May’s result tonight was more than a stay of execution for herself. This was a stay of execution for the British union state. Brexit, as it works itself out, has a number of grimly inevitable conclusions. It will leave the United Kingdom poorer and in a long-term downward economic decline; a weight that will be disproportionately carried by the poorest. Social tensions will be stretched to breaking point, with a sharp increase in racism and race-related hate crime.
Nicola Sturgeon promised the Scottish people she would revisit the question of another independence referendum when the details of a negotiated Brexit were better known, and while the clock is still running on the Article 50 talks the reset button on the final shape Brexit will take has just been pressed. We are now no closer to knowing the probable shape Brexit will take than we were at the end of June 2016. Yet, this isn’t quite bad news for Scotland – certainly not for the independence cause.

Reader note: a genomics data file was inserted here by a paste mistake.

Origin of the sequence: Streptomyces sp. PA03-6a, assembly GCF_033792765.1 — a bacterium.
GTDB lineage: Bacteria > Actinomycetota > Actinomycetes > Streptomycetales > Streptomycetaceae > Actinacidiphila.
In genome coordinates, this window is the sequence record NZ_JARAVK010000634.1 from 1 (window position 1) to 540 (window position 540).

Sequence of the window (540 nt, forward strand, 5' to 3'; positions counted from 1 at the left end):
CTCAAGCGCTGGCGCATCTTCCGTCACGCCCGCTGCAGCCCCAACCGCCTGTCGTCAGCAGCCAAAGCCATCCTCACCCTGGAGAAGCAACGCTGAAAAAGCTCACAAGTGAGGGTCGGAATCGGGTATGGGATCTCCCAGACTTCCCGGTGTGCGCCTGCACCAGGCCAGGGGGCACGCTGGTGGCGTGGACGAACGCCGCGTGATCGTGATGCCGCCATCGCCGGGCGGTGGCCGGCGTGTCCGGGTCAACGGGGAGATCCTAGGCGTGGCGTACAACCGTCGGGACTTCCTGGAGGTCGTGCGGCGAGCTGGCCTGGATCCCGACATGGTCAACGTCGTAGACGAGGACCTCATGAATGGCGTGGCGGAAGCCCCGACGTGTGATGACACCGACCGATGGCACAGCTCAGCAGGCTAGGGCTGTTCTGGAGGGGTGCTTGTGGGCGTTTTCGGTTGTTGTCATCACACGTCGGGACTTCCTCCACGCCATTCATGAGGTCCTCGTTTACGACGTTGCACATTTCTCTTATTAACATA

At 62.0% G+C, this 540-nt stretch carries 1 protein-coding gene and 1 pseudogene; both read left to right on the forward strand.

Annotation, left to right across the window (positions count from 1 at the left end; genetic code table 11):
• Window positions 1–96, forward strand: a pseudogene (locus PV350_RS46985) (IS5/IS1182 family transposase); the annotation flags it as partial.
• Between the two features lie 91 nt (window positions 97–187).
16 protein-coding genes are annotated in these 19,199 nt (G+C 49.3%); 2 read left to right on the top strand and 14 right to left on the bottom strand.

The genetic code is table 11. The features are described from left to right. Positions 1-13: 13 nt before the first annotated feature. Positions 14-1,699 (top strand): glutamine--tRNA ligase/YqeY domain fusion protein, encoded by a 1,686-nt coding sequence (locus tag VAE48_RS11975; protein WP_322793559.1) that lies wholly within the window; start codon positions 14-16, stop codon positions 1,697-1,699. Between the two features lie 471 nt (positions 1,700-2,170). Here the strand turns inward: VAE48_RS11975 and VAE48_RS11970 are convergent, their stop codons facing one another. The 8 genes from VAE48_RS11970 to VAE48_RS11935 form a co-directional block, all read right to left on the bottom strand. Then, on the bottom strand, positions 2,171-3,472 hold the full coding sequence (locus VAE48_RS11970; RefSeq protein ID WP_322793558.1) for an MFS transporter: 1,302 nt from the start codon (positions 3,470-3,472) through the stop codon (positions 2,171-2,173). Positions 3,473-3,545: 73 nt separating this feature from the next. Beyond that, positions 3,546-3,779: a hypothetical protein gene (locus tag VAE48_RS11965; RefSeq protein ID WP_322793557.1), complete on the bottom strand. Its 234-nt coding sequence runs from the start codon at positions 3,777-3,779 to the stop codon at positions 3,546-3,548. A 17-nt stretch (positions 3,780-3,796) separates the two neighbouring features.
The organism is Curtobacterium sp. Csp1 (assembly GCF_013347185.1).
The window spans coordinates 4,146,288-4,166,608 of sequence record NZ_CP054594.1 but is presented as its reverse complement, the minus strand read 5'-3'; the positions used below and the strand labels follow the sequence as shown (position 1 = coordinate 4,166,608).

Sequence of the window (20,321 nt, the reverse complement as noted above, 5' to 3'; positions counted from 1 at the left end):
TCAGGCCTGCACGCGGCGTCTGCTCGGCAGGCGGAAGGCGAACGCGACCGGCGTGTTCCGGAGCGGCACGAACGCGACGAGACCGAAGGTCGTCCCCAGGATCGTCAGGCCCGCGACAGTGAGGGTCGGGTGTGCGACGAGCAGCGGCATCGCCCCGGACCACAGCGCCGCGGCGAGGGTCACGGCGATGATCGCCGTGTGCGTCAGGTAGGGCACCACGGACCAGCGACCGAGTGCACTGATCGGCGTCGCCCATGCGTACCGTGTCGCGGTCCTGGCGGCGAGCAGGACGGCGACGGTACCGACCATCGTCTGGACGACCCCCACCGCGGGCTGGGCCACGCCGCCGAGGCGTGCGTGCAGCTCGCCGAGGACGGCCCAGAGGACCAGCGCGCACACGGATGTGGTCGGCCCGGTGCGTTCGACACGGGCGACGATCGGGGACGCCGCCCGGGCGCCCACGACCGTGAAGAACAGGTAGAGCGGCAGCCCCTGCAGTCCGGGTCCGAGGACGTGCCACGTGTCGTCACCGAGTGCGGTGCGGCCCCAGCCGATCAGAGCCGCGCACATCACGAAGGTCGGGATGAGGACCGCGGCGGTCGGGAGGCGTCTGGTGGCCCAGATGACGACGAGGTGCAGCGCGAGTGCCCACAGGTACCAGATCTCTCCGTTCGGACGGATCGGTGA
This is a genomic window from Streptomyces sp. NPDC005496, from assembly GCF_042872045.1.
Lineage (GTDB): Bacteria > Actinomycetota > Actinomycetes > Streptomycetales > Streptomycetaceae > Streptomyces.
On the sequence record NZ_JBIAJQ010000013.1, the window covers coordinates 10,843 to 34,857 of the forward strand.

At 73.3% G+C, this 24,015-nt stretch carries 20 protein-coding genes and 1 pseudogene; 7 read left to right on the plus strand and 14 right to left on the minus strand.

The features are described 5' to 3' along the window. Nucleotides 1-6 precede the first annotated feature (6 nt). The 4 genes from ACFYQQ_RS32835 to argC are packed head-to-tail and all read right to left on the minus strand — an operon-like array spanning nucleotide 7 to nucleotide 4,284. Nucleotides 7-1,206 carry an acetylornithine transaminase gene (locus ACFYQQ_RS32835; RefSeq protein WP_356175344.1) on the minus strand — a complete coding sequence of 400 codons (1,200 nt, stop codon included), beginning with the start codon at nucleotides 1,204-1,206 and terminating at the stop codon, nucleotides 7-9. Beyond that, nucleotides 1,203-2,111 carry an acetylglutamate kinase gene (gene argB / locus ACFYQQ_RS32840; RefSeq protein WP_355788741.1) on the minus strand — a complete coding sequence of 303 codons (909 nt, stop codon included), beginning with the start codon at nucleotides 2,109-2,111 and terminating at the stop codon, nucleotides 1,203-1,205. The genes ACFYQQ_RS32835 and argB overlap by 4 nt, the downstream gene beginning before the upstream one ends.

The European Union has not, in any meaningful sense, spoken up in the defence of Catalunya. More than this, it has not spoken up in the defence of freedom and democracy – not for the Catalans and not for anyone. The watchword everywhere, even echoed by the Scottish Secretary of State, is that this is a matter for Spain and the Spanish Constitution. Once again power has been justified by the law it wrote for itself and its own preservation.
In spite of the fact that it is now well-known around the world, thanks to social media, the BBC, CNN, Euro News, and Russia Today have refused to report on Spain’s decision to send the military into Catalunya in its efforts to stop the vote going ahead. Yesterday people across Catalunya were photographing convoys of armoured vehicles belonging to the Spanish Armed Forces and the Guardia Civil and posting them online.
Ireland is perhaps the only EU member as preoccupied with Brexit as Britain. Much of the Irish economy is dependent on trade with the United Kingdom and so the Irish government is looking for solutions to the increasingly likely worst case scenario.
EU negotiators are now more convinced than ever that the talks will break down, resulting in no closing deal being made between the UK and Europe- and this is no laughing matter.